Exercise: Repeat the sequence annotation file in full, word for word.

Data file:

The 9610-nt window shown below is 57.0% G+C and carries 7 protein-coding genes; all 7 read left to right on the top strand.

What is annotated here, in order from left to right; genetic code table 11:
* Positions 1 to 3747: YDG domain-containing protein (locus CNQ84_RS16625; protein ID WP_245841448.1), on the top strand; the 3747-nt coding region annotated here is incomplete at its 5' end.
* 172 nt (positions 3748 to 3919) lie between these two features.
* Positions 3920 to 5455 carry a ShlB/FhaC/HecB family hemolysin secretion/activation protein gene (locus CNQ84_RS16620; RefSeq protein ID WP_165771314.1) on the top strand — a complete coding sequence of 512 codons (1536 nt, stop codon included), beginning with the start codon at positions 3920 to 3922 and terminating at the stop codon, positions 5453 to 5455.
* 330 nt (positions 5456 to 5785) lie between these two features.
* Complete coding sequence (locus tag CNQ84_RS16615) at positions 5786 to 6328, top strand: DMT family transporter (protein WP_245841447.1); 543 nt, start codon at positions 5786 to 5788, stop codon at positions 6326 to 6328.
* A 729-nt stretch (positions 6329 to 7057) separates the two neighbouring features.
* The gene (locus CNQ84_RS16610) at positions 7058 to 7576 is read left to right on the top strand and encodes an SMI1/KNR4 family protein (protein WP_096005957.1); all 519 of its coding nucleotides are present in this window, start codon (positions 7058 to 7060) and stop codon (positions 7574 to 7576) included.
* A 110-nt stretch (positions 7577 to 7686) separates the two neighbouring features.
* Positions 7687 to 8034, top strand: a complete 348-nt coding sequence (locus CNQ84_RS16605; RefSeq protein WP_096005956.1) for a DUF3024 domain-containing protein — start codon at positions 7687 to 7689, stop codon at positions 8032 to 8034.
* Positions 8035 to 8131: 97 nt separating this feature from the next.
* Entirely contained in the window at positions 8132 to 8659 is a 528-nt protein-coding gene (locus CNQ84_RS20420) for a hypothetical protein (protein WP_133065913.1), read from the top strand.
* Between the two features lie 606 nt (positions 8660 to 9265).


The 9610-nt window shown below is 57.0% G+C and carries 7 protein-coding genes; all 7 read left to right on the top strand.

What is annotated here, in order from left to right; genetic code table 11:
* Positions 1 to 3747: YDG domain-containing protein (locus CNQ84_RS16625; protein ID WP_245841448.1), on the top strand; the 3747-nt coding region annotated here is incomplete at its 5' end.
* 172 nt (positions 3748 to 3919) lie between these two features.
* Positions 3920 to 5455 carry a ShlB/FhaC/HecB family hemolysin secretion/activation protein gene (locus CNQ84_RS16620; RefSeq protein ID WP_165771314.1) on the top strand — a complete coding sequence of 512 codons (1536 nt, stop codon included), beginning with the start codon at positions 3920 to 3922 and terminating at the stop codon, positions 5453 to 5455.
* 330 nt (positions 5456 to 5785) lie between these two features.
* Complete coding sequence (locus tag CNQ84_RS16615) at positions 5786 to 6328, top strand: DMT family transporter (protein WP_245841447.1); 543 nt, start codon at positions 5786 to 5788, stop codon at positions 6326 to 6328.
* A 729-nt stretch (positions 6329 to 7057) separates the two neighbouring features.
* The gene (locus CNQ84_RS16610) at positions 7058 to 7576 is read left to right on the top strand and encodes an SMI1/KNR4 family protein (protein WP_096005957.1); all 519 of its coding nucleotides are present in this window, start codon (positions 7058 to 7060) and stop codon (positions 7574 to 7576) included.
* A 110-nt stretch (positions 7577 to 7686) separates the two neighbouring features.
* Positions 7687 to 8034, top strand: a complete 348-nt coding sequence (locus CNQ84_RS16605; RefSeq protein WP_096005956.1) for a DUF3024 domain-containing protein — start codon at positions 7687 to 7689, stop codon at positions 8032 to 8034.
* Positions 8035 to 8131: 97 nt separating this feature from the next.
* Entirely contained in the window at positions 8132 to 8659 is a 528-nt protein-coding gene (locus CNQ84_RS20420) for a hypothetical protein (protein WP_133065913.1), read from the top strand.
* Between the two features lie 606 nt (positions 8660 to 9265).